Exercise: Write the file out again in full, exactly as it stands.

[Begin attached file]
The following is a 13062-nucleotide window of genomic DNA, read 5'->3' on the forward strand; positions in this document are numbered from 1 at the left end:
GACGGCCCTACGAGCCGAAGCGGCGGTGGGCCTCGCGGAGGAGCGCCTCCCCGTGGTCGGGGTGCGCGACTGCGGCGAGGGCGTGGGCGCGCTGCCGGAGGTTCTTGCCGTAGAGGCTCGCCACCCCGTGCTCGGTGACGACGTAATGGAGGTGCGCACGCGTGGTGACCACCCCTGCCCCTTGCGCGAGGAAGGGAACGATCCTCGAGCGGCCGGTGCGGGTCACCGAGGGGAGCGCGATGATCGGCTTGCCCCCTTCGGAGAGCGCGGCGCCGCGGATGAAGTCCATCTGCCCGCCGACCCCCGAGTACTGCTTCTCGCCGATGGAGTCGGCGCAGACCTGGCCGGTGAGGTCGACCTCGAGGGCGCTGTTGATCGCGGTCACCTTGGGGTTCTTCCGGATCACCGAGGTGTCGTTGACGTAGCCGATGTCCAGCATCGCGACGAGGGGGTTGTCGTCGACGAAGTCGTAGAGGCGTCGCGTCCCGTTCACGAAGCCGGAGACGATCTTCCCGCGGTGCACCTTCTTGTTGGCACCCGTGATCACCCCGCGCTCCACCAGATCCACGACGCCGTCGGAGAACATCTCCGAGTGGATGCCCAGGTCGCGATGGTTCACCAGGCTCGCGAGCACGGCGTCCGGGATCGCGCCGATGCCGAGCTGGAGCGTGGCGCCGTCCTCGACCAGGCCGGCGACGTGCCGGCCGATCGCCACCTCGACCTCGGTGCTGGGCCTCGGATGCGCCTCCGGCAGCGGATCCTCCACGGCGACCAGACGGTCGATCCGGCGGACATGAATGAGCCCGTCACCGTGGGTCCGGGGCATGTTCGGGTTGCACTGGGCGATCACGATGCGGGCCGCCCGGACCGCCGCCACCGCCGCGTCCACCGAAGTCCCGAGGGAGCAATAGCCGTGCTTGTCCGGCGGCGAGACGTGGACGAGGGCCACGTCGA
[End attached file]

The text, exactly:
The following is a 13062-nucleotide window of genomic DNA, read 5'->3' on the forward strand; positions in this document are numbered from 1 at the left end:
GACGGCCCTACGAGCCGAAGCGGCGGTGGGCCTCGCGGAGGAGCGCCTCCCCGTGGTCGGGGTGCGCGACTGCGGCGAGGGCGTGGGCGCGCTGCCGGAGGTTCTTGCCGTAGAGGCTCGCCACCCCGTGCTCGGTGACGACGTAATGGAGGTGCGCACGCGTGGTGACCACCCCTGCCCCTTGCGCGAGGAAGGGAACGATCCTCGAGCGGCCGGTGCGGGTCACCGAGGGGAGCGCGATGATCGGCTTGCCCCCTTCGGAGAGCGCGGCGCCGCGGATGAAGTCCATCTGCCCGCCGACCCCCGAGTACTGCTTCTCGCCGATGGAGTCGGCGCAGACCTGGCCGGTGAGGTCGACCTCGAGGGCGCTGTTGATCGCGGTCACCTTGGGGTTCTTCCGGATCACCGAGGTGTCGTTGACGTAGCCGATGTCCAGCATCGCGACGAGGGGGTTGTCGTCGACGAAGTCGTAGAGGCGTCGCGTCCCGTTCACGAAGCCGGAGACGATCTTCCCGCGGTGCACCTTCTTGTTGGCACCCGTGATCACCCCGCGCTCCACCAGATCCACGACGCCGTCGGAGAACATCTCCGAGTGGATGCCCAGGTCGCGATGGTTCACCAGGCTCGCGAGCACGGCGTCCGGGATCGCGCCGATGCCGAGCTGGAGCGTGGCGCCGTCCTCGACCAGGCCGGCGACGTGCCGGCCGATCGCCACCTCGACCTCGGTGCTGGGCCTCGGATGCGCCTCCGGCAGCGGATCCTCCACGGCGACCAGACGGTCGATCCGGCGGACATGAATGAGCCCGTCACCGTGGGTCCGGGGCATGTTCGGGTTGCACTGGGCGATCACGATGCGGGCCGCCCGGACCGCCGCCACCGCCGCGTCCACCGAAGTCCCGAGGGAGCAATAGCCGTGCTTGTCCGGCGGCGAGACGTGGACGAGGGCCACGTCGA